An estimated 700,000—more than the city's population of 635,000—welcomed the Seahawks home, without major incident.
In Seattle on Wednesday, I learned some surprising lessons along a four-mile parade route downtown. An estimated 700,000—more than the city's population of 635,000—welcomed the Seahawks home, without major incident. The event created imagery of a successful, shared community, worthy of any city-makers' dream.
1. Spontaneous, authentic "placemaking" with a purpose is often best. Attendees along the route waited through a late parade start in subfreezing temperatures. Spirited, orderly demonstrations were rampant, all rooted in a shared anticipation of the team's appearance, which united the crowd.
2. A robust, multimodal transportation network is key. From before dawn, it was clear that this was not a normal day. Buses, light rail, ferries, and cars all had varying degrees of trouble getting to and from downtown. Those who could walked to viewpoints from adjoining neighborhoods. It was not perfect, but the lesson is simple: without regional transit in place, attendance by much of the team's suburban fan base would have faltered in the face of limited parking.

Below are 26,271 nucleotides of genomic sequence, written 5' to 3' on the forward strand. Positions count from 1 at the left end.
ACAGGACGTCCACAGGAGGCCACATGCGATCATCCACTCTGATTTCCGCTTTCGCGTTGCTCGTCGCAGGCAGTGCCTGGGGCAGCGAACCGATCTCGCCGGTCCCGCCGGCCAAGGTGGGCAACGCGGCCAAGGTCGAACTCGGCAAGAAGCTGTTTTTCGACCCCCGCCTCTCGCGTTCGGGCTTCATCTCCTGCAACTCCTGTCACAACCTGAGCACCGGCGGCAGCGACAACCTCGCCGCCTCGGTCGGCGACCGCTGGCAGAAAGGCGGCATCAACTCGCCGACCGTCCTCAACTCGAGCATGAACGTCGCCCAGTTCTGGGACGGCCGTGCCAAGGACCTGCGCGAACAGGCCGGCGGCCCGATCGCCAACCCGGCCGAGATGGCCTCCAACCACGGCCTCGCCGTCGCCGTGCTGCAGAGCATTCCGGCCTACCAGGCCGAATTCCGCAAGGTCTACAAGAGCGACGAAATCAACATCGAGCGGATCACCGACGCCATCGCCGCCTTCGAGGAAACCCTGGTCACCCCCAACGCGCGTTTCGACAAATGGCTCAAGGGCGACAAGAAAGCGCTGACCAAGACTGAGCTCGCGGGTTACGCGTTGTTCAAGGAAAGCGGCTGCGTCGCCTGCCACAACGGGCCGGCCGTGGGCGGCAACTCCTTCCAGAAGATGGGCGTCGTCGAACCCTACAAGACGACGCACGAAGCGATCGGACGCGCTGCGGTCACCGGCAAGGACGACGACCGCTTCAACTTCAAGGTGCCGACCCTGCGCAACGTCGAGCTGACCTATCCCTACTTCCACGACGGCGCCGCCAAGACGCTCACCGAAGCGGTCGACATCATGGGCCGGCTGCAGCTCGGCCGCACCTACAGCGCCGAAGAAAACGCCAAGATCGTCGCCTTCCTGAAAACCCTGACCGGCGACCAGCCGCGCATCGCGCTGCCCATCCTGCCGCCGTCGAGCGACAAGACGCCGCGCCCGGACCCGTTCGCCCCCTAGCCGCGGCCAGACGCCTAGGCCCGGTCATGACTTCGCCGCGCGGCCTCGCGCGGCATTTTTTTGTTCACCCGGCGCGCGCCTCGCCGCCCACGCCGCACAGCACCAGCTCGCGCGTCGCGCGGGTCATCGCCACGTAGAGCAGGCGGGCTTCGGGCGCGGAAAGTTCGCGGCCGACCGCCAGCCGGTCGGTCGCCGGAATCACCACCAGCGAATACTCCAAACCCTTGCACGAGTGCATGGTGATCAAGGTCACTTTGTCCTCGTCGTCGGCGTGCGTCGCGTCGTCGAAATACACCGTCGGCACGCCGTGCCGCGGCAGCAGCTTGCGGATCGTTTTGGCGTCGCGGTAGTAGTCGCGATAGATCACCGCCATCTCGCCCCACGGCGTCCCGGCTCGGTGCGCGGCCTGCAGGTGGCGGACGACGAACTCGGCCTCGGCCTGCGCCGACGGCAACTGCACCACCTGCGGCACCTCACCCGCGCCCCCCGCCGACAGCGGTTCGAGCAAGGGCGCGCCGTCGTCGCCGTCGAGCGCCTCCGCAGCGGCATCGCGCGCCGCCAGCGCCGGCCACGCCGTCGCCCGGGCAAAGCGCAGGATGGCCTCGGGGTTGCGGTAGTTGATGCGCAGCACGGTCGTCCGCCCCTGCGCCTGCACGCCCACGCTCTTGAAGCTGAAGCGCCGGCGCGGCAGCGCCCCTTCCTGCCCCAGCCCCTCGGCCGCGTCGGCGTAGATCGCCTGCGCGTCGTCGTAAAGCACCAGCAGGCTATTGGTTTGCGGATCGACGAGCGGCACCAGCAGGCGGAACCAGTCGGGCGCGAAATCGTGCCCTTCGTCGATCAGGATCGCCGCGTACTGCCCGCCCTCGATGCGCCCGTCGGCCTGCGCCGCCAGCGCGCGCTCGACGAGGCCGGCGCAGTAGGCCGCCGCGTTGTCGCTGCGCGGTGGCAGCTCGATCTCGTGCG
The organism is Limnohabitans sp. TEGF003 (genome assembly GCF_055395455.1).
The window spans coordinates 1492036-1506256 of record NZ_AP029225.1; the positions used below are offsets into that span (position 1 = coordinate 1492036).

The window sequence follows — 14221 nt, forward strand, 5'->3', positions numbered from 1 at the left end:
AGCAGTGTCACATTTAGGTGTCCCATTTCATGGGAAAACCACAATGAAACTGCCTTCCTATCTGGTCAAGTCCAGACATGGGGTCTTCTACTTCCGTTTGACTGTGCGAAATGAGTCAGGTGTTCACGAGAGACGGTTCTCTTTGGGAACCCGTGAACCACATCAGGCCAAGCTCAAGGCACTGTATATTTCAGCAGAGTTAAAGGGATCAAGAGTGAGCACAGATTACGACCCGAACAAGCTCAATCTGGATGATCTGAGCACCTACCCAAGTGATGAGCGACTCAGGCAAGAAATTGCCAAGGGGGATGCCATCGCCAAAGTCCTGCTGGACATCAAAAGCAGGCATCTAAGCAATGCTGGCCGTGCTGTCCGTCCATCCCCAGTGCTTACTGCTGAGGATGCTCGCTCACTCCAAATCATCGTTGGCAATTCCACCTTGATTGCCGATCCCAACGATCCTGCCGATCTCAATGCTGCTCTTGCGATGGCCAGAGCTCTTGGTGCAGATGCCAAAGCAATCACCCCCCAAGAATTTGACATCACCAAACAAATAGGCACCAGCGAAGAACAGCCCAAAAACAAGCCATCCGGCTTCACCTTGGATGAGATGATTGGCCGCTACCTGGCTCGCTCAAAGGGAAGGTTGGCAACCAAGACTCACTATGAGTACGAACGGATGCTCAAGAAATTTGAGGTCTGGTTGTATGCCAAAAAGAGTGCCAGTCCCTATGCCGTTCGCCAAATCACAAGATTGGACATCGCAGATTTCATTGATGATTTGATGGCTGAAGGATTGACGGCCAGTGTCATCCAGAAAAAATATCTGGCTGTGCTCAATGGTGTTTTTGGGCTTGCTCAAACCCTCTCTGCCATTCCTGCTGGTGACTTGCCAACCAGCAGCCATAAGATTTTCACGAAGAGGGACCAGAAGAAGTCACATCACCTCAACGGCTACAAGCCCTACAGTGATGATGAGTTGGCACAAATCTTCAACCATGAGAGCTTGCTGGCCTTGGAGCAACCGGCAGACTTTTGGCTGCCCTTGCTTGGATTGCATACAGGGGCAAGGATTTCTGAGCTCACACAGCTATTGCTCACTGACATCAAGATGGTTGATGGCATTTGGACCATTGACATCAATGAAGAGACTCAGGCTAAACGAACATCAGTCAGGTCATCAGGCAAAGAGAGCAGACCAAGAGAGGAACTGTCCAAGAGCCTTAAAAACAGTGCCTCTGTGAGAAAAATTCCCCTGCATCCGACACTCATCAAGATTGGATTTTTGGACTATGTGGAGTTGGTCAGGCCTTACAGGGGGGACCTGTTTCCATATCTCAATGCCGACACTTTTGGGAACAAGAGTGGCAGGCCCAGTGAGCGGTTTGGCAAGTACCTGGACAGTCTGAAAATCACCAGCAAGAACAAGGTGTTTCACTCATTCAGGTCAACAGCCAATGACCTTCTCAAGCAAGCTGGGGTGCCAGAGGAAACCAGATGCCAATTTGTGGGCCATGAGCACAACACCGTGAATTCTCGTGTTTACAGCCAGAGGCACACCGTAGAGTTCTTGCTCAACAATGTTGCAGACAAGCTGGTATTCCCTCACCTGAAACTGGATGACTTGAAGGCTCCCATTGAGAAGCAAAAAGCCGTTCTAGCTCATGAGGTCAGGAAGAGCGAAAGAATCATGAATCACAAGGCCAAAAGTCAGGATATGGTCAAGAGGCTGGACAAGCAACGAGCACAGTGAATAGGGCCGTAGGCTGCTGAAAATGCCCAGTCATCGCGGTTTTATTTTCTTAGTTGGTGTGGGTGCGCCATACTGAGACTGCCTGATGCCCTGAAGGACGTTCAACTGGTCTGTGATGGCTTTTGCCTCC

3. A varied crowd of all ages makes a difference and can enhance a downtown core experience. Officially, most regional school districts did not allow for a holiday. In Seattle, attendance policy issues were delegated to individual school principals. Across the region, some schools reported illness call-ins—for both students and teachers—as high as 25 percent. Accordingly, the crowd composition was remarkably diverse, and projected the remarkable aura of a potential once-in-lifetime experience.